Vinsamlegast notið þetta auðkenni þegar þið vitnið til verksins eða tengið í það: http://hdl.handle.net/1946/20484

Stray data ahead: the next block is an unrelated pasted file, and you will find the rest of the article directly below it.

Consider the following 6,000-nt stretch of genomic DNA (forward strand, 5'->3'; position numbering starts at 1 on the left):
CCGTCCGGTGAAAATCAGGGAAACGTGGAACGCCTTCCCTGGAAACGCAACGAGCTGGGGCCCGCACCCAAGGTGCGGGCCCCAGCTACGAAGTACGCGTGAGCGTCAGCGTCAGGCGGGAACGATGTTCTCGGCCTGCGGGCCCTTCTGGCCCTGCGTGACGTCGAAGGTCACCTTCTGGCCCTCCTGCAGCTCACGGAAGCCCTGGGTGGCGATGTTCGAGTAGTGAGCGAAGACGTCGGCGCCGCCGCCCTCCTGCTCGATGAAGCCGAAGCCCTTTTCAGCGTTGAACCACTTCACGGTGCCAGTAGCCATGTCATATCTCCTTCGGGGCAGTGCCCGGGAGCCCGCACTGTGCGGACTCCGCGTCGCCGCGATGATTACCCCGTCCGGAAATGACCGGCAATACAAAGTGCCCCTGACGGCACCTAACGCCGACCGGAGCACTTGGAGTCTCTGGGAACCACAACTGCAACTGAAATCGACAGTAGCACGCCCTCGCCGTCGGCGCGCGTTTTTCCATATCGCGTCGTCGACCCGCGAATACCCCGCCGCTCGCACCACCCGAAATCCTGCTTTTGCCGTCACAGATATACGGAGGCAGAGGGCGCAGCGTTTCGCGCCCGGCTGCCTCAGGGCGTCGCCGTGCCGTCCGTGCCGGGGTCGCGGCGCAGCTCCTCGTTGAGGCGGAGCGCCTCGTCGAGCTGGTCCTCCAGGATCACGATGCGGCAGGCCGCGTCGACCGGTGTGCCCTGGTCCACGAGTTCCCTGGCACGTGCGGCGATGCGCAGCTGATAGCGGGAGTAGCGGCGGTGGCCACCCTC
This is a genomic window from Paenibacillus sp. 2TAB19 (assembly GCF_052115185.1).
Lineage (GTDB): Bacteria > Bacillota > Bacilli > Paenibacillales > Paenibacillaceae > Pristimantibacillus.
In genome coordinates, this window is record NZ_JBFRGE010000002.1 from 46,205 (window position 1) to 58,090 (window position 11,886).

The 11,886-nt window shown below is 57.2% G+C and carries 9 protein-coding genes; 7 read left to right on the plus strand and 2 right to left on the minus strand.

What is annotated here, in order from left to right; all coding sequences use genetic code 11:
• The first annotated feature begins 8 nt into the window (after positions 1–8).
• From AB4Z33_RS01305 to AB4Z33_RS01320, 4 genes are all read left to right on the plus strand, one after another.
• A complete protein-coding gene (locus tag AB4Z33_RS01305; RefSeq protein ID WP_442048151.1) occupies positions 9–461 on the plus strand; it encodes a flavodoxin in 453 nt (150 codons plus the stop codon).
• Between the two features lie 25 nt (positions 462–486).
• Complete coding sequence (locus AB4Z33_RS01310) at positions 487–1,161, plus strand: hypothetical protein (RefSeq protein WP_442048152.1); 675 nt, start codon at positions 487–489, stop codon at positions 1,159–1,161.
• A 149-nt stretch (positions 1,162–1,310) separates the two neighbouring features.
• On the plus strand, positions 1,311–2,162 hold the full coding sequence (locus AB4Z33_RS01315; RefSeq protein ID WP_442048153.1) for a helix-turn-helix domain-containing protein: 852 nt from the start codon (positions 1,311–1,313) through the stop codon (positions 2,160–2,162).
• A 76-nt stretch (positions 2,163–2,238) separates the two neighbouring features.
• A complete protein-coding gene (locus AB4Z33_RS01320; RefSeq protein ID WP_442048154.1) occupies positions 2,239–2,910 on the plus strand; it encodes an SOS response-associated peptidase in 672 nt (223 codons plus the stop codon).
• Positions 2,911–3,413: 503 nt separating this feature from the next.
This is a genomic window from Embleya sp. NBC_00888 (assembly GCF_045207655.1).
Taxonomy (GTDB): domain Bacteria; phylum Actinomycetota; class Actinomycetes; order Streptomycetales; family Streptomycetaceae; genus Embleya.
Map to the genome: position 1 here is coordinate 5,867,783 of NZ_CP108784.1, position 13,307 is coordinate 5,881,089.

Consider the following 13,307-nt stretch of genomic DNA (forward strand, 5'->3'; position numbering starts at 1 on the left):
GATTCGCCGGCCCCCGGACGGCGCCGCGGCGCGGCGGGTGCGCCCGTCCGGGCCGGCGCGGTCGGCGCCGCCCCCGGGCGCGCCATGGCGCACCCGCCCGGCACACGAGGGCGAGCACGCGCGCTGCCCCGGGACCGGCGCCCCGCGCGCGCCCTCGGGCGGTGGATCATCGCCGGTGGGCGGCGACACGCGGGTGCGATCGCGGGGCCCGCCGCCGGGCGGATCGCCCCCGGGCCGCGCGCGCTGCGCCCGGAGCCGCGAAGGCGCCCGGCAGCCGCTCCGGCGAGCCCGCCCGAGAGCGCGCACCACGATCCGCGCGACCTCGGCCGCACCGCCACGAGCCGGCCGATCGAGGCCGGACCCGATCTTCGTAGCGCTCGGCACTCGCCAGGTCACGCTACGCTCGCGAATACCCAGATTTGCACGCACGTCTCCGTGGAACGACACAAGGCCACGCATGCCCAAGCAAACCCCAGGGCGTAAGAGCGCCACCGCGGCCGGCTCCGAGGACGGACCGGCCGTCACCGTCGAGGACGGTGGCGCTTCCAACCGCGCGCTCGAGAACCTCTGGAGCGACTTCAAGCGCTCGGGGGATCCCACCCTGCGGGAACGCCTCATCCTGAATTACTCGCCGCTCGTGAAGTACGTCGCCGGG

The presence of numerical and structural chromosome aberrations is a common characteristic of tumor cells. Accumulation of these aberrations leads to dramatic changes within the genome. These changes have tumor type and stage specific pattern of segmental losses and gains, resulting in gene losses and gene copy number imbalances. Tumor development and progression is driven by sequential acquisition of specific gene alterations, and chromosome aberrations contribute to these processes. Genomic instability in tumors can be classified as chromosome instability (CIN) and microsatellite instability (MIN). MIN is in general less frequent in tumors than CIN, but is rather frequent in some tumors of the digestive tract. This is mainly due to germline mutations in mismatch repair genes associated with the HNPCC cancer syndrome, but can also be due to somatic mutations and epigenetic mechanism. While MIN is rare in breast tumors, CIN is demonstrated in the majority of breast tumors (about 70%) by aneuploidy, deletions, amplifications and rearrangements. Although the reasons for CIN in breast tumors are not well understood, explanations can partly be obtained from deficient control of genes controlling cell proliferation, apoptosis, DNA repair or chromosome segregation. Among these genes are TP53, MYC, AURKA, BRCA1 and BRCA2. TP53 is relatively well studied and is believed to be a guardian of genome integrity. Myc seems to affect tumor pathogenesis in several ways, including increased proliferation and immortalization of the cancer cells and induction of CIN. The STK15 gene encodes the aurora A kinase, which has been shown to bind to centrosomes and is important in controlling their number and the segregation of correct chromosomes to the daughter cells during mitosis. Genomic instability is high in some hereditary breast cancer, particularly in tumors of BRCA1 and BRCA2 mutation carriers, a finding which is in line with the role of the gene products in DNA repair. Some recent developments in drug therapy are based on molecular and genomic findings about breast cancer pathogenesis. Defects in checkpoint control generate CIN and are believed to facilitate tumorigenesis, but additional disabling of checkpoint signaling is a possible anticancer strategy.